RDW : El silbo is poetic in the sense that telegrams and text messages can be poetic—for their brevity, for their condensation. The manner with which whistlers communicate is shortened, immediate, and intended to traverse distances. Yet el silbo is a language: one can speak of mathematics, or the weather, or emotions, and so like any language is it the material for poetry, rather than poetry itself. El silbo is incomprehensible and unfamiliar, and so its sound astonishes us. I once commented to a Hungarian speaker how beautiful I thought the Hungarian language sounded. He looked at me with a certain sadness, and said he couldn’t hear it, because he only heard the meaning of the words, not the words themselves. I’m persuaded it is the same with el silbo: it sounds miraculous and beautiful because we do not understand it.

MH : El silbo struck me as almost musical, but not necessarily songlike. Do you see any relationship between el silbo and music or song?

RDW : In There are no birds, Lino says: one’s ear adapts to el silbo like a child with music—they hear music, and then they understand music. El silbo has the inherent musicality of tonal languages. Words are distinguished by the length of whistle and relative pitch. Someone more versed than I in linguistic notation would be able to transcribe el silbo, perhaps in a way similar to Western musical notation. I know nothing of such things. I never wanted to explain el silbo or analyze it—there are others more capable and inclined to such efforts.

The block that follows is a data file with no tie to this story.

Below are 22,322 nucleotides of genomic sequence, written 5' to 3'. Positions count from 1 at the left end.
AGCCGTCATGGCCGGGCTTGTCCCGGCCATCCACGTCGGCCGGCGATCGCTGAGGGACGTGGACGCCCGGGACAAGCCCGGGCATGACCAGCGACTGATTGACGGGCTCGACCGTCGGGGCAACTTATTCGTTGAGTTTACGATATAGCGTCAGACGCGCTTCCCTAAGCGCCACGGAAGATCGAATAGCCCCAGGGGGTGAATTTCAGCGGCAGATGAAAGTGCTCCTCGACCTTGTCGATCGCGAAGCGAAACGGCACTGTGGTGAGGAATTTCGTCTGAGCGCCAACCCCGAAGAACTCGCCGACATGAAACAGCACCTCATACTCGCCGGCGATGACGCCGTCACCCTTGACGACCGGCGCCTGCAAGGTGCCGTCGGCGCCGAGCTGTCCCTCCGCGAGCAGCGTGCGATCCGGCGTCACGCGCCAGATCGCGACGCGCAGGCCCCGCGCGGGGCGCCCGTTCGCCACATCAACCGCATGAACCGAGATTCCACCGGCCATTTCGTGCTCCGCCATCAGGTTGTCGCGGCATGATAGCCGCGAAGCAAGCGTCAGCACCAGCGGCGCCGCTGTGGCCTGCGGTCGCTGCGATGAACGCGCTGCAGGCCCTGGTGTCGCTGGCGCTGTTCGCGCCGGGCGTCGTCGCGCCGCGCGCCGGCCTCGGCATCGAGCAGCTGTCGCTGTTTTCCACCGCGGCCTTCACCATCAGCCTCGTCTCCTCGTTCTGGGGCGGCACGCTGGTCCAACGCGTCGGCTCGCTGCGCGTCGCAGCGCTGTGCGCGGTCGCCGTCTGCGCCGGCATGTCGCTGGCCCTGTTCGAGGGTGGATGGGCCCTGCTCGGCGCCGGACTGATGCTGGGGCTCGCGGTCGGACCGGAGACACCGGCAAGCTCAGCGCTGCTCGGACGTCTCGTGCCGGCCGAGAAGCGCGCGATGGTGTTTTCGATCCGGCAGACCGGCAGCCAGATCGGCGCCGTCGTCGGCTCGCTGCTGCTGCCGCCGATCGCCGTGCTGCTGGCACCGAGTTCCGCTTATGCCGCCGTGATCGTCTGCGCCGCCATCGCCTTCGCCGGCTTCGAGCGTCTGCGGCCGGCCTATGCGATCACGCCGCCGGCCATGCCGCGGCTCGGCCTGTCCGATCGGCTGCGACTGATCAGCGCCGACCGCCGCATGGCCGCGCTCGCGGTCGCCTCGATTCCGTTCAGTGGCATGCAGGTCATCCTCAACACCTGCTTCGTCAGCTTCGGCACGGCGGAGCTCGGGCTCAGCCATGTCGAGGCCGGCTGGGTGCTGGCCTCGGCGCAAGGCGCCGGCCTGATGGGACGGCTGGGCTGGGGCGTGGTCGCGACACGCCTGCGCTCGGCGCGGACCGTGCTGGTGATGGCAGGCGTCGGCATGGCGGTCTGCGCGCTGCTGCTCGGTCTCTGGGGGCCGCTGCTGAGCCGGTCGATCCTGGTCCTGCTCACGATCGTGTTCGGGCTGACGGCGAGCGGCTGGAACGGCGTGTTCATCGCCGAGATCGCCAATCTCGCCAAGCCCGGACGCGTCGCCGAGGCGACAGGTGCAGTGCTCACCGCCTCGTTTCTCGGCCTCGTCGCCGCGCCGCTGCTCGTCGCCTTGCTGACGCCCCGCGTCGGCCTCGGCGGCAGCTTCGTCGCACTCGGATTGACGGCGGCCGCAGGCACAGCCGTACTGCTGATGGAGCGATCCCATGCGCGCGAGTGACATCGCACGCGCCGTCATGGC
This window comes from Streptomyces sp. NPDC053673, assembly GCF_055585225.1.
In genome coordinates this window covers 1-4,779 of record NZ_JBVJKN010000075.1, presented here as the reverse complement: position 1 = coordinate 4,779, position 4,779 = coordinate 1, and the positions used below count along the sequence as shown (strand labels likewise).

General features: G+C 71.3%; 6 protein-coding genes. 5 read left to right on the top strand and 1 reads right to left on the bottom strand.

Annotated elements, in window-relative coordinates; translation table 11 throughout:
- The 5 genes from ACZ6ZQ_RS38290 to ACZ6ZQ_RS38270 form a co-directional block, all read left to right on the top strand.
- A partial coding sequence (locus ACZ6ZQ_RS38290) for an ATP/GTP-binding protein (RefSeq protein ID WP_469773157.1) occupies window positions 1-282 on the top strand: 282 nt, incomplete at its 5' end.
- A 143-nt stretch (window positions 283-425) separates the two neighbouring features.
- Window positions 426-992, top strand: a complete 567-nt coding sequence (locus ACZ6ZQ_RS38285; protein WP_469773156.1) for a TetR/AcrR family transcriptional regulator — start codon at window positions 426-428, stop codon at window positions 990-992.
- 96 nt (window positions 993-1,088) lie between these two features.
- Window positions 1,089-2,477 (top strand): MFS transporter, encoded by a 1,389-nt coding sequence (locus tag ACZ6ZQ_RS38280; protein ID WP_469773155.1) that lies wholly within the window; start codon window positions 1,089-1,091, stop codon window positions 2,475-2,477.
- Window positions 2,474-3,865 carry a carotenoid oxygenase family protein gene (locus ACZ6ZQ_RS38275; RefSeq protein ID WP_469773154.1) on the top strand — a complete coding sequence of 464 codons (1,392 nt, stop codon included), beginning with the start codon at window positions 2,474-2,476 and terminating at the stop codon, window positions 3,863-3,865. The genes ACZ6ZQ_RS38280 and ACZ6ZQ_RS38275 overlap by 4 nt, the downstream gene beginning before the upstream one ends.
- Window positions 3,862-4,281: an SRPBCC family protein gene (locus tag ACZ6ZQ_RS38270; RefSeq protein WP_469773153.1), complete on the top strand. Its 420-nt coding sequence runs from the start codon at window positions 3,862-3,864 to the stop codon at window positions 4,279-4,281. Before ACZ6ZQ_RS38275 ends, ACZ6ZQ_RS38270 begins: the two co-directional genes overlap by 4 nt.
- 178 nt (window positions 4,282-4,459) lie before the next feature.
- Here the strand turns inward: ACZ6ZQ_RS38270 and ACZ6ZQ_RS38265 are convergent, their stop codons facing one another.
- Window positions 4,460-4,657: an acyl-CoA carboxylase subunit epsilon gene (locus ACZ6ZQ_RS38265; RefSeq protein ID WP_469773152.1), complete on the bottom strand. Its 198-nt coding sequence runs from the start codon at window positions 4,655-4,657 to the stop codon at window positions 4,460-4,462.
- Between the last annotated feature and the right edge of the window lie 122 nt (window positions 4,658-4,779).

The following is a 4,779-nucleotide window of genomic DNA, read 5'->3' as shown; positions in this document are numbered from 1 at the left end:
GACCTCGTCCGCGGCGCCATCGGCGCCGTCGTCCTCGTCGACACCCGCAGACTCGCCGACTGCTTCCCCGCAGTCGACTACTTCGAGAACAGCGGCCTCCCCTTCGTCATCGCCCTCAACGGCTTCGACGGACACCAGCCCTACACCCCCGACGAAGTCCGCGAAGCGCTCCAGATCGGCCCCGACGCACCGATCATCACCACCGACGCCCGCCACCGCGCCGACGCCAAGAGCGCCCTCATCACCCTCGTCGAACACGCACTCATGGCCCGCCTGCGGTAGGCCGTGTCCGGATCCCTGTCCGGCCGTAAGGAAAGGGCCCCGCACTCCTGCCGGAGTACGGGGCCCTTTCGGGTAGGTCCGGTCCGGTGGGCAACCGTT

MH : Is there any aspect of La Gomera or el silbo that you feel you couldn't quite express via film?

RDW : La Gomera and el silbo gomero are intangible: any representation is, by definition, fragmentary, splintered, incoherent. I distrust films that claim to faithfully represent someone or some place. One can attempt to represent a person or a place with decency, with honesty, knowing that it will be incomplete. There are no birds is a partial archive of my experience on La Gomera—I remember with fondness miel de palma (date palm honey), the black sand beaches, the flamboyan trees, the generous and kind people who picked me up hitchhiking around the island, el potaje de berros (watercress stew), the calima, none of which was possible to include in the film. Each ravine, each elevation of the island has a distinct microclimate—I recall walking from the arid, bright, sun-parched valleys into the laurisilva forest, where the trees, the moss, and the incessant drizzle transformed the air, the light, and—as Juan Rulfo would say—the color of things.